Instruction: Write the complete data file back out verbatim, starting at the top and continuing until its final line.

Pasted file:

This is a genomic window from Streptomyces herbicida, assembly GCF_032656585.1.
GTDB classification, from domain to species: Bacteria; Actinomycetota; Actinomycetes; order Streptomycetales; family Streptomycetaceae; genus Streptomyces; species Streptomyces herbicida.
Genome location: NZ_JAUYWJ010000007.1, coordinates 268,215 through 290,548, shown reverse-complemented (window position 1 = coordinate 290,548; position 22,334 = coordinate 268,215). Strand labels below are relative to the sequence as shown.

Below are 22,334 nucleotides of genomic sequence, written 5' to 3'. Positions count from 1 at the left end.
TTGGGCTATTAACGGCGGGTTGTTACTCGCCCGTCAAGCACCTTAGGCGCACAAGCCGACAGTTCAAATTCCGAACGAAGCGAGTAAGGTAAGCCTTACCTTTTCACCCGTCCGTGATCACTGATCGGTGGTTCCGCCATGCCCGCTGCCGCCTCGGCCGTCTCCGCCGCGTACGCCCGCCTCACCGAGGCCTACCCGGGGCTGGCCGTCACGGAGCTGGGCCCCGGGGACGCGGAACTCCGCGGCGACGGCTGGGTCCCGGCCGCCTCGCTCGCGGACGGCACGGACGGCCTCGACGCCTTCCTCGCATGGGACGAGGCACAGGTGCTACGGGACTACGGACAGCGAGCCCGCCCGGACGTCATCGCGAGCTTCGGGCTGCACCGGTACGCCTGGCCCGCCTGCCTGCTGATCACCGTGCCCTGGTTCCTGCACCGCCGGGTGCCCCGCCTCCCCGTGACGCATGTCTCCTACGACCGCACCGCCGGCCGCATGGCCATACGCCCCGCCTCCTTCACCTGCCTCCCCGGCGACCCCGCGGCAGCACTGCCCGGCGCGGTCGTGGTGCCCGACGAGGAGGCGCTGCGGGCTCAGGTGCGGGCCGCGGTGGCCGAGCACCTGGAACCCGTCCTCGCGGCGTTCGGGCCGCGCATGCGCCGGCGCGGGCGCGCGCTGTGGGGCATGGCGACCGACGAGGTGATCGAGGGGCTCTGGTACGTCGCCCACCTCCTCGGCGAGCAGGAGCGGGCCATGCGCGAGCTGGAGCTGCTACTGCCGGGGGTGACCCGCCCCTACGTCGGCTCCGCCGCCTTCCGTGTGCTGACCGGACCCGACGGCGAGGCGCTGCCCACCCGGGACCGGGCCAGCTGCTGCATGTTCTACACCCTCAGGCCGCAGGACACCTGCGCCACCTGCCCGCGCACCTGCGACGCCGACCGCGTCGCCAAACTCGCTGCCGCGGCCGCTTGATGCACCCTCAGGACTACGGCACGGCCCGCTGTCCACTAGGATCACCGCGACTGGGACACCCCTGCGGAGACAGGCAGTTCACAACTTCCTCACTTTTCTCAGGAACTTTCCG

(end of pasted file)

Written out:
This is a genomic window from Streptomyces herbicida, assembly GCF_032656585.1.
GTDB classification, from domain to species: Bacteria; Actinomycetota; Actinomycetes; order Streptomycetales; family Streptomycetaceae; genus Streptomyces; species Streptomyces herbicida.
Genome location: NZ_JAUYWJ010000007.1, coordinates 268,215 through 290,548, shown reverse-complemented (window position 1 = coordinate 290,548; position 22,334 = coordinate 268,215). Strand labels below are relative to the sequence as shown.

Below are 22,334 nucleotides of genomic sequence, written 5' to 3'. Positions count from 1 at the left end.
TTGGGCTATTAACGGCGGGTTGTTACTCGCCCGTCAAGCACCTTAGGCGCACAAGCCGACAGTTCAAATTCCGAACGAAGCGAGTAAGGTAAGCCTTACCTTTTCACCCGTCCGTGATCACTGATCGGTGGTTCCGCCATGCCCGCTGCCGCCTCGGCCGTCTCCGCCGCGTACGCCCGCCTCACCGAGGCCTACCCGGGGCTGGCCGTCACGGAGCTGGGCCCCGGGGACGCGGAACTCCGCGGCGACGGCTGGGTCCCGGCCGCCTCGCTCGCGGACGGCACGGACGGCCTCGACGCCTTCCTCGCATGGGACGAGGCACAGGTGCTACGGGACTACGGACAGCGAGCCCGCCCGGACGTCATCGCGAGCTTCGGGCTGCACCGGTACGCCTGGCCCGCCTGCCTGCTGATCACCGTGCCCTGGTTCCTGCACCGCCGGGTGCCCCGCCTCCCCGTGACGCATGTCTCCTACGACCGCACCGCCGGCCGCATGGCCATACGCCCCGCCTCCTTCACCTGCCTCCCCGGCGACCCCGCGGCAGCACTGCCCGGCGCGGTCGTGGTGCCCGACGAGGAGGCGCTGCGGGCTCAGGTGCGGGCCGCGGTGGCCGAGCACCTGGAACCCGTCCTCGCGGCGTTCGGGCCGCGCATGCGCCGGCGCGGGCGCGCGCTGTGGGGCATGGCGACCGACGAGGTGATCGAGGGGCTCTGGTACGTCGCCCACCTCCTCGGCGAGCAGGAGCGGGCCATGCGCGAGCTGGAGCTGCTACTGCCGGGGGTGACCCGCCCCTACGTCGGCTCCGCCGCCTTCCGTGTGCTGACCGGACCCGACGGCGAGGCGCTGCCCACCCGGGACCGGGCCAGCTGCTGCATGTTCTACACCCTCAGGCCGCAGGACACCTGCGCCACCTGCCCGCGCACCTGCGACGCCGACCGCGTCGCCAAACTCGCTGCCGCGGCCGCTTGATGCACCCTCAGGACTACGGCACGGCCCGCTGTCCACTAGGATCACCGCGACTGGGACACCCCTGCGGAGACAGGCAGTTCACAACTTCCTCACTTTTCTCAGGAACTTTCCG